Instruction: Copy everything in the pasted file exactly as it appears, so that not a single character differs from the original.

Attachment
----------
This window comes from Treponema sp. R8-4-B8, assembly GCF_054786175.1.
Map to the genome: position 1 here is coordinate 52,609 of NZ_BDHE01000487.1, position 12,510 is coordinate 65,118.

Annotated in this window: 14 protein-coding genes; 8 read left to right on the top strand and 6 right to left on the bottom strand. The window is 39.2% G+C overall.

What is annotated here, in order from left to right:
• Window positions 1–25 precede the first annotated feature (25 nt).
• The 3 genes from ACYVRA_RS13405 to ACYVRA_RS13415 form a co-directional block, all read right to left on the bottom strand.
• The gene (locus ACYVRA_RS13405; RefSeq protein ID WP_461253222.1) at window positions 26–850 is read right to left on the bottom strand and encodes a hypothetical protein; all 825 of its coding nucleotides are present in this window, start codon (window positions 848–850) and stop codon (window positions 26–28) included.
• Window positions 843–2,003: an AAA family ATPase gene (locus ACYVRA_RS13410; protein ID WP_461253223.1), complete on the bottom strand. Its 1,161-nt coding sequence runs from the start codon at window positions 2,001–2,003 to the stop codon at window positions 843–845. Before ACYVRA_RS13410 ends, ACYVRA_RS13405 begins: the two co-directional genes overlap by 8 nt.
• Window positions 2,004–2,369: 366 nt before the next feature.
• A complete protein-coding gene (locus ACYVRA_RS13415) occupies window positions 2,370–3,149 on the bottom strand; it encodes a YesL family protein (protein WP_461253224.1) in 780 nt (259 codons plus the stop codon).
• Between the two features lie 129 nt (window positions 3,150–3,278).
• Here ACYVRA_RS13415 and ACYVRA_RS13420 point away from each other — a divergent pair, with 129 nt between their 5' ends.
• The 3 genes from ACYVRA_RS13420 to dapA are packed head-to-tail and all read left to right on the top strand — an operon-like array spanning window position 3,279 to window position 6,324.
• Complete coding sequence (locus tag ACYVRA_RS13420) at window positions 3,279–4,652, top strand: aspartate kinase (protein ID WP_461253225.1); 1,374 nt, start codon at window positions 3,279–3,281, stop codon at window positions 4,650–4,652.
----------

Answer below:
This window comes from Treponema sp. R8-4-B8, assembly GCF_054786175.1.
Map to the genome: position 1 here is coordinate 52,609 of NZ_BDHE01000487.1, position 12,510 is coordinate 65,118.

Annotated in this window: 14 protein-coding genes; 8 read left to right on the top strand and 6 right to left on the bottom strand. The window is 39.2% G+C overall.

What is annotated here, in order from left to right:
• Window positions 1–25 precede the first annotated feature (25 nt).
• The 3 genes from ACYVRA_RS13405 to ACYVRA_RS13415 form a co-directional block, all read right to left on the bottom strand.
• The gene (locus ACYVRA_RS13405; RefSeq protein ID WP_461253222.1) at window positions 26–850 is read right to left on the bottom strand and encodes a hypothetical protein; all 825 of its coding nucleotides are present in this window, start codon (window positions 848–850) and stop codon (window positions 26–28) included.
• Window positions 843–2,003: an AAA family ATPase gene (locus ACYVRA_RS13410; protein ID WP_461253223.1), complete on the bottom strand. Its 1,161-nt coding sequence runs from the start codon at window positions 2,001–2,003 to the stop codon at window positions 843–845. Before ACYVRA_RS13410 ends, ACYVRA_RS13405 begins: the two co-directional genes overlap by 8 nt.
• Window positions 2,004–2,369: 366 nt before the next feature.
• A complete protein-coding gene (locus ACYVRA_RS13415) occupies window positions 2,370–3,149 on the bottom strand; it encodes a YesL family protein (protein WP_461253224.1) in 780 nt (259 codons plus the stop codon).
• Between the two features lie 129 nt (window positions 3,150–3,278).
• Here ACYVRA_RS13415 and ACYVRA_RS13420 point away from each other — a divergent pair, with 129 nt between their 5' ends.
• The 3 genes from ACYVRA_RS13420 to dapA are packed head-to-tail and all read left to right on the top strand — an operon-like array spanning window position 3,279 to window position 6,324.
• Complete coding sequence (locus tag ACYVRA_RS13420) at window positions 3,279–4,652, top strand: aspartate kinase (protein ID WP_461253225.1); 1,374 nt, start codon at window positions 3,279–3,281, stop codon at window positions 4,650–4,652.